top of page

The Fib of Plastics Recycling

Reducing, reusing, and recycling are all great ways any consumer can show care for Mother Earth.


Without these, too many of our man-made materials end up in landfills, or in worse places— like the ocean in the Great Pacific Garbage Patch (which is thought to be approximately twice the size of the U.S. state of Texas).





Of all the materials we ought to be recycling most, plastic can bring the most harm and pollution, especially in the form of microfibers and microplastics. It can alter natural environments, human health, and the welfare of wildlife.


For decades, we’ve been told that recycling our plastics can help fight this problem. But unfortunately, we’ve been lied to.


Apparently only about 9% of all plastic ever made has been recycled, which is nowhere near the amount one would assume (or hope) when taking the time to separate all that out!


But it gets worse. The idea that plastic is even recyclable on the level we’ve been taught is pretty much a fable.


Big oil and gas companies have made billions of dollars making new plastic, while telling us that old plastic can eventually (and sustainably) be made into new plastic— but this has been shown to be a lie, because recycling plastic just isn’t economical.


It’s more expensive to recycle plastic than make more of it. In fact, chances are higher that if you recycle plastic, it still ends up in a landfill anyway.


**This is not an excuse to throw plastic in the trash, or insinuating that recycling is a waste of time. Plastic in the garbage is guaranteed to go to the landfill. Properly sorting and recycling is at least giving this material the best chance to make its way back into reuse.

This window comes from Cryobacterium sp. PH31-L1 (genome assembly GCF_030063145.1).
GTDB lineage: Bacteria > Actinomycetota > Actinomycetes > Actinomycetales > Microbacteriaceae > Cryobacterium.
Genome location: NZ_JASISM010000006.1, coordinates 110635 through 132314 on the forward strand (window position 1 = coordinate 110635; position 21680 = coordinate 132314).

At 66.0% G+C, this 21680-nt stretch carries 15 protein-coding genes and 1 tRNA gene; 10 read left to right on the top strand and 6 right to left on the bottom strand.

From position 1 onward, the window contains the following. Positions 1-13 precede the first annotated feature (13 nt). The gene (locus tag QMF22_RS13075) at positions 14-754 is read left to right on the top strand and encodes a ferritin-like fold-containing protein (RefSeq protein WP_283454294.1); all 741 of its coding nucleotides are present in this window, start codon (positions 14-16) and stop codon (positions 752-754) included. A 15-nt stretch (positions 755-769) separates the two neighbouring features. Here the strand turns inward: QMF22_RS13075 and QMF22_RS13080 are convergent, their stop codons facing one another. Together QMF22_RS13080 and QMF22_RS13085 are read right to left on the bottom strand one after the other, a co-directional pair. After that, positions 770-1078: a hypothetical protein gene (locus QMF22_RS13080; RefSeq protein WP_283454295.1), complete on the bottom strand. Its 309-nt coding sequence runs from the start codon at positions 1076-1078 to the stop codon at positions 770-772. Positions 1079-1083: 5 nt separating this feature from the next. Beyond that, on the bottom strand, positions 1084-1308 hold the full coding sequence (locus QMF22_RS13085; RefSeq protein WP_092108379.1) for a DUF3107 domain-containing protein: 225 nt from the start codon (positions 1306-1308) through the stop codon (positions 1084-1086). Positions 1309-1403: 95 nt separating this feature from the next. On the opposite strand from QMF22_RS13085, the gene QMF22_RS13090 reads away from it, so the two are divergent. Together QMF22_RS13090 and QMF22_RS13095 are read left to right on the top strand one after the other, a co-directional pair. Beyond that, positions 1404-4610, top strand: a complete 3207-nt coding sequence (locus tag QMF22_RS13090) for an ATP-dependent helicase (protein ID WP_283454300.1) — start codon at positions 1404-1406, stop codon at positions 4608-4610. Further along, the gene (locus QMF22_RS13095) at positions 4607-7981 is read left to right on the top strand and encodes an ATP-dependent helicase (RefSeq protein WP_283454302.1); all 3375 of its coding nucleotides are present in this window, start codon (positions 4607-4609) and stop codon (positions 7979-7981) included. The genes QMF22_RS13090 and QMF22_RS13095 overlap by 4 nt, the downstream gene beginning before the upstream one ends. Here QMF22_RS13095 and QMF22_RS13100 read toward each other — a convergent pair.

What can we do about this?


If you (like me) are shocked by the truth of plastic, here are a few things you can do.

  • Turn to the other two R’s instead.

We can’t count on plastic being recycled and staying out of the environment like we thought it would. So instead, we should try leaning on other consumer approaches: like reducing and reusing.


“Reducing” means cutting down on how much plastic you use in the first place (especially single use). Reusing means finding other uses for the plastic you do buy or use, so it does not end up in landfills, the ocean, or other harmful places. (E.g. grocery bags, water bottles, building materials, etc.)

  • Turn to plastic alternatives.

In response to the world’s problems with plastic waste and recycling, some companies have stepped up with some great alternatives.


Instead of buying the same old typical products made of plastic— like bedsheets, straws, or water bottles— seek out these same products but made with different but more sustainable materials: such as bamboo, hemp, or starch.


It is critical that those of us who have access and the means to support the companies using next-generation plastic alternatives, do so as often as possible!


In the case of single use plastics (like bottles, plates, or cutlery), edible and health-friendly versions are starting to become more widely available!


A good resource for some examples is Plastic Free Living.




This recent public revelation about the truth of plastic recycling is just the beginning. We have a lot of work ahead of us — for the sake of the planet, the health of its inhabitants and ecosystems, and for ourselves.


40 comentários


Fraser Liscumb
Fraser Liscumb
15 de abr. de 2021